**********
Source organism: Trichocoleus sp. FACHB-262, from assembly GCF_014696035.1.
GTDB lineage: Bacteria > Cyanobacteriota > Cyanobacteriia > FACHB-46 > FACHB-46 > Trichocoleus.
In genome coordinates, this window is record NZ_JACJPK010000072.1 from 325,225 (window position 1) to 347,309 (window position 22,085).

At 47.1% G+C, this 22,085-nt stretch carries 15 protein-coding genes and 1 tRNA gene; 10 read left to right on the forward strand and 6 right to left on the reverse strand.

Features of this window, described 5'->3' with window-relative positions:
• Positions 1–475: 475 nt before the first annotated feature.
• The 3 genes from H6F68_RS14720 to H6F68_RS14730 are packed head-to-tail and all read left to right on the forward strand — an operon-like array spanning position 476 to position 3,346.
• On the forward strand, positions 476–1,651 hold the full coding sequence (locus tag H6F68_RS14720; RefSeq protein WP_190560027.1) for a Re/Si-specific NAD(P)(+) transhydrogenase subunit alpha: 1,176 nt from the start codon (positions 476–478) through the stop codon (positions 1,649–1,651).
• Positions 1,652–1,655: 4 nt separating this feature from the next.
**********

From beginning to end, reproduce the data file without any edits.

Source organism: Trichocoleus sp. FACHB-262, from assembly GCF_014696035.1.
GTDB lineage: Bacteria > Cyanobacteriota > Cyanobacteriia > FACHB-46 > FACHB-46 > Trichocoleus.
In genome coordinates, this window is record NZ_JACJPK010000072.1 from 325,225 (window position 1) to 347,309 (window position 22,085).

At 47.1% G+C, this 22,085-nt stretch carries 15 protein-coding genes and 1 tRNA gene; 10 read left to right on the forward strand and 6 right to left on the reverse strand.

Features of this window, described 5'->3' with window-relative positions:
• Positions 1–475: 475 nt before the first annotated feature.
• The 3 genes from H6F68_RS14720 to H6F68_RS14730 are packed head-to-tail and all read left to right on the forward strand — an operon-like array spanning position 476 to position 3,346.
• On the forward strand, positions 476–1,651 hold the full coding sequence (locus tag H6F68_RS14720; RefSeq protein WP_190560027.1) for a Re/Si-specific NAD(P)(+) transhydrogenase subunit alpha: 1,176 nt from the start codon (positions 476–478) through the stop codon (positions 1,649–1,651).
• Positions 1,652–1,655: 4 nt separating this feature from the next.